Temple Theatre

618 W. 3rd Street,
San Bernardino, CA 92410

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Additional Info

Previously operated by: Fox West Coast Theatres

Architects: Peter W. Ehlers, Howard E. Jones

Styles: Streamline Moderne

Previous Names: Capri Theatre

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Temple Theatre

In 1906 was the year Sanborn Insurance Maps showed a garage at the location. The Temple Theatre was opened on November 19, 1909. Alterations were carried out in 1917 to the plans of architect Peter W. Ehlers.

A 2004 article in the San Bernardino Sun, noted that the reconstructed 620-seat Temple Theatre, co-owned by W.H. Braman, reopened in 1939 at a cost of $35,000. It was said that only the walls remained of the 20-year-old theatre, designed anew in the streamline fashion by architect Howard E. Jones.

The Film Daily Year Book listed the Temple Theatre 1943 through 1955 as a Fox West Coast Theatre and it was delisted after that year. It briefly reopened on August 18, 1959 as an art house theatre named Capri Theatre, but closed in March 1960. It went over to operating as a grind house theatre and closed on July 4, 1960.

The historical address on the Sanborn Maps and the FDYB was 618-20 3rd Street, the third building on the northwest corner of W. 3rd Street and F Street. This address no longer exists since the Central City Mall, which opened in 1972, replaced six square blocks of downtown, mostly eliminating and realigning three blocks of 3rd Street. The location today would place the former Temple Theatre at about the center of the mall.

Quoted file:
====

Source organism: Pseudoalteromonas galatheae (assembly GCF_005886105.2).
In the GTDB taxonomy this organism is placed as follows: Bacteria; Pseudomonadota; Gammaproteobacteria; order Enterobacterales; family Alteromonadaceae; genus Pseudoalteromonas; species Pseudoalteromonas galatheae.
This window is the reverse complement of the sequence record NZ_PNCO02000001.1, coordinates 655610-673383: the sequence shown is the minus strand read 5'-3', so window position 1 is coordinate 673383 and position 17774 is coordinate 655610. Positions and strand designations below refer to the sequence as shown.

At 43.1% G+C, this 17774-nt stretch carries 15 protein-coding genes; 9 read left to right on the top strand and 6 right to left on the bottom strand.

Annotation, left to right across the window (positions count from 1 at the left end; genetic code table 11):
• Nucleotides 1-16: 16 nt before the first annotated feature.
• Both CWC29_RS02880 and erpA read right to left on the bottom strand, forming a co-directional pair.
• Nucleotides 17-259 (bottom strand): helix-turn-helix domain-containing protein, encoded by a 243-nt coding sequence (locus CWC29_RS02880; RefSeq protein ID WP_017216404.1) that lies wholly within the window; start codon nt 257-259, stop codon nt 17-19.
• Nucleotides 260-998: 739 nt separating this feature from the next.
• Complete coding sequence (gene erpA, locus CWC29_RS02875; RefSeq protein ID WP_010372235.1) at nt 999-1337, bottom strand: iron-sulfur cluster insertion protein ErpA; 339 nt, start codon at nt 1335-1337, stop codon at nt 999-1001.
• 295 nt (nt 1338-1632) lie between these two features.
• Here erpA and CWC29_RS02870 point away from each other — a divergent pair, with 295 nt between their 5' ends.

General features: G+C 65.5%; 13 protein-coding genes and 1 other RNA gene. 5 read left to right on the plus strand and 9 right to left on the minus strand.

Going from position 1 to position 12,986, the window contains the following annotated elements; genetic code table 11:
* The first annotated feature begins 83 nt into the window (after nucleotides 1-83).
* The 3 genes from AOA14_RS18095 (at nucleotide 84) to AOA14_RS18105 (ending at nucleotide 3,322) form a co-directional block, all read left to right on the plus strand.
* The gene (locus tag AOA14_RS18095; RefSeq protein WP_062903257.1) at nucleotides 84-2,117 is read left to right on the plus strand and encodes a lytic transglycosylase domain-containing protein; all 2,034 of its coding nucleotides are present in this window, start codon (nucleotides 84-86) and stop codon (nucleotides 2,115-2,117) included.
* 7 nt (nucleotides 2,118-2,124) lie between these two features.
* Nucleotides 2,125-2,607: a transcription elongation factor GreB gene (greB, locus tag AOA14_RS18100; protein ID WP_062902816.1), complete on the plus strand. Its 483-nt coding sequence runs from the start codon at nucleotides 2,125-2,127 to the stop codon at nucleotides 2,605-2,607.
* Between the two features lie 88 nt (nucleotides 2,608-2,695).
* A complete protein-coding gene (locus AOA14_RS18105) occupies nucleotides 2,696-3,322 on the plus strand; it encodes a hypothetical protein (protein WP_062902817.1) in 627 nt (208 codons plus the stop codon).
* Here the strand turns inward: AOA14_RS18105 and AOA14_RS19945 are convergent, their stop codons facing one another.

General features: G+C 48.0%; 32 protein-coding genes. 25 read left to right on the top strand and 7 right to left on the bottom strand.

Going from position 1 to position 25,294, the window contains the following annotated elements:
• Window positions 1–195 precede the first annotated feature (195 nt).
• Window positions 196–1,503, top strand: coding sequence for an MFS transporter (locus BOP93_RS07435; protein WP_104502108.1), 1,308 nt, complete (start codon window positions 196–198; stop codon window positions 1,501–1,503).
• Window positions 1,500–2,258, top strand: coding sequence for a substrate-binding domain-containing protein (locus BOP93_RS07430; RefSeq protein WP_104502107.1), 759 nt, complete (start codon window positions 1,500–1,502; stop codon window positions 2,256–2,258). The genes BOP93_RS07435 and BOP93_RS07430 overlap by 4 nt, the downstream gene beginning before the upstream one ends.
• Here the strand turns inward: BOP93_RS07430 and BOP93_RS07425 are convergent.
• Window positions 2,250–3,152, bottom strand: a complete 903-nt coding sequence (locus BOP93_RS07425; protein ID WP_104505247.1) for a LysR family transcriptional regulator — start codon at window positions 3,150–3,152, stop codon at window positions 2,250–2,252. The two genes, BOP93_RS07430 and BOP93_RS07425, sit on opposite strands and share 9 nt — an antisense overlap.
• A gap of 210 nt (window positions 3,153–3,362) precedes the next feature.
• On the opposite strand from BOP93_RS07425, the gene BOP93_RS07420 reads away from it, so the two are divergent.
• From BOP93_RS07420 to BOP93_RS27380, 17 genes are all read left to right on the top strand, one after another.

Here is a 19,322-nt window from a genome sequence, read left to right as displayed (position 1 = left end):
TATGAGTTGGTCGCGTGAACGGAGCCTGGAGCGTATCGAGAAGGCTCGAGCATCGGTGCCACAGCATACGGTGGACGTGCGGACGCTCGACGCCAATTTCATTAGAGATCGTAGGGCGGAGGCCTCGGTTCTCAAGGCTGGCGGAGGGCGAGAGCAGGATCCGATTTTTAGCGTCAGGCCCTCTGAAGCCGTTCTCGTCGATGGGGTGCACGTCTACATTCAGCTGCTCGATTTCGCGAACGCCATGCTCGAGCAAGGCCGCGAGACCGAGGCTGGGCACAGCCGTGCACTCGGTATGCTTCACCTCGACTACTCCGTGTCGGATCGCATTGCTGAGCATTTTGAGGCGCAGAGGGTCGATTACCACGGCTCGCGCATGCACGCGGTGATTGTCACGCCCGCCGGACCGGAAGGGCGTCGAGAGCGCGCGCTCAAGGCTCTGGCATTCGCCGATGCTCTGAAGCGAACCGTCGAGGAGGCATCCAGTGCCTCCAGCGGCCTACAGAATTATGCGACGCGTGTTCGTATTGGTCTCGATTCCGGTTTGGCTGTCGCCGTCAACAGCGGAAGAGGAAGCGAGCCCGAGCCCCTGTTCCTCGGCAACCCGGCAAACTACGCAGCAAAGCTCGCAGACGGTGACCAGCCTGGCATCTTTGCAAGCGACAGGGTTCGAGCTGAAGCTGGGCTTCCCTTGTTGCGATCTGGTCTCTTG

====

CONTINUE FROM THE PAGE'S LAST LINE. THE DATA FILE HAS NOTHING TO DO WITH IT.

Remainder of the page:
Contributed by rpierce

Recent comments (view all 4 comments)

Joe Vogel
Joe Vogel on April 26, 2019 at 5:56 pm

The Temple Theatre had a very brief afterlife as the Capri Theatre, which operated as an art house for a short time in late 1959 and early 1960 (undated article.)

dallasmovietheaters on April 10, 2021 at 8:33 pm

Reopened as the short-lived Capri Theatre on August 18, 1959 as an art house playing “Henry V” for Fox West Coast Theatres.

dallasmovietheaters on April 10, 2021 at 8:45 pm

The Temple Theatre opened with motion pictures on November 19, 1909. It rewired for sound to stay relevant continuing into the television era. It was reopened as the short-lived Capri Theatre on August 18, 1959 and repositioned as an art house playing “Henry V” for Fox West Coast Theatres. The art policy was discontinued in March of 1960 and the theatre became a grind house with double-features playing continuously. The theatre losed permanently on July 4, 1960 with “Alias Jesse James,” “Pork Chop Hill” and an edited version of the Johannson v. Patterson prize fight. The theatre was then razed for a parking lot.

Joe Vogel
Joe Vogel on November 2, 2021 at 9:41 pm

The July 20, 1917 issue of Southwest Builder & Contractor had a notice saying that architect Peter W. Ehlers of San Bernardino had prepared plans for alterations and expansion of the Temple Theatre there. The estimated cost of the project was $15,000.

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